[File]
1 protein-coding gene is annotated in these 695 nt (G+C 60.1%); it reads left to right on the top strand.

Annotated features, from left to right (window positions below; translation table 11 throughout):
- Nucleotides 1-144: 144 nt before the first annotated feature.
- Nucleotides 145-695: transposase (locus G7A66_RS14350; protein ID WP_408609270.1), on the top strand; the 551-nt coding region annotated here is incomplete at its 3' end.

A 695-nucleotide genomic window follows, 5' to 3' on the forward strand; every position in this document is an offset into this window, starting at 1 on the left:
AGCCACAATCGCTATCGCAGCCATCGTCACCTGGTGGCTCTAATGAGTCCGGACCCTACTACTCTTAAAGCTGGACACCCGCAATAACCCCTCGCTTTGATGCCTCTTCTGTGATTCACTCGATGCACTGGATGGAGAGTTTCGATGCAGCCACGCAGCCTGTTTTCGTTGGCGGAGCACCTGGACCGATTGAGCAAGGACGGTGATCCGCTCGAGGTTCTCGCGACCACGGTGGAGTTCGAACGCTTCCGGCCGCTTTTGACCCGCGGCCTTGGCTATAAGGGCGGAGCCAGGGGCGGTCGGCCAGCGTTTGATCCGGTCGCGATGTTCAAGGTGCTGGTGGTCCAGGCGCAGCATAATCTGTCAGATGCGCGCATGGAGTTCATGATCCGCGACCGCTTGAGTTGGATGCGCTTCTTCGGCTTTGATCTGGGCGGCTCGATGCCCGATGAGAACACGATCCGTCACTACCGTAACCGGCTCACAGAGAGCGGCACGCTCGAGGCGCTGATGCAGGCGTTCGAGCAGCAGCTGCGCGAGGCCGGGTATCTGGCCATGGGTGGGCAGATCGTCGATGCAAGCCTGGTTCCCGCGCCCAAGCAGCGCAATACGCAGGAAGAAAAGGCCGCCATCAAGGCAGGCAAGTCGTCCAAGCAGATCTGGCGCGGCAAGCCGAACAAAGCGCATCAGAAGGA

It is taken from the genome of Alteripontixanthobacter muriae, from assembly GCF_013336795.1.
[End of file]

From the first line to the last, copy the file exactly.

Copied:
1 protein-coding gene is annotated in these 695 nt (G+C 60.1%); it reads left to right on the top strand.

Annotated features, from left to right (window positions below; translation table 11 throughout):
- Nucleotides 1-144: 144 nt before the first annotated feature.
- Nucleotides 145-695: transposase (locus G7A66_RS14350; protein ID WP_408609270.1), on the top strand; the 551-nt coding region annotated here is incomplete at its 3' end.

A 695-nucleotide genomic window follows, 5' to 3' on the forward strand; every position in this document is an offset into this window, starting at 1 on the left:
AGCCACAATCGCTATCGCAGCCATCGTCACCTGGTGGCTCTAATGAGTCCGGACCCTACTACTCTTAAAGCTGGACACCCGCAATAACCCCTCGCTTTGATGCCTCTTCTGTGATTCACTCGATGCACTGGATGGAGAGTTTCGATGCAGCCACGCAGCCTGTTTTCGTTGGCGGAGCACCTGGACCGATTGAGCAAGGACGGTGATCCGCTCGAGGTTCTCGCGACCACGGTGGAGTTCGAACGCTTCCGGCCGCTTTTGACCCGCGGCCTTGGCTATAAGGGCGGAGCCAGGGGCGGTCGGCCAGCGTTTGATCCGGTCGCGATGTTCAAGGTGCTGGTGGTCCAGGCGCAGCATAATCTGTCAGATGCGCGCATGGAGTTCATGATCCGCGACCGCTTGAGTTGGATGCGCTTCTTCGGCTTTGATCTGGGCGGCTCGATGCCCGATGAGAACACGATCCGTCACTACCGTAACCGGCTCACAGAGAGCGGCACGCTCGAGGCGCTGATGCAGGCGTTCGAGCAGCAGCTGCGCGAGGCCGGGTATCTGGCCATGGGTGGGCAGATCGTCGATGCAAGCCTGGTTCCCGCGCCCAAGCAGCGCAATACGCAGGAAGAAAAGGCCGCCATCAAGGCAGGCAAGTCGTCCAAGCAGATCTGGCGCGGCAAGCCGAACAAAGCGCATCAGAAGGA

It is taken from the genome of Alteripontixanthobacter muriae, from assembly GCF_013336795.1.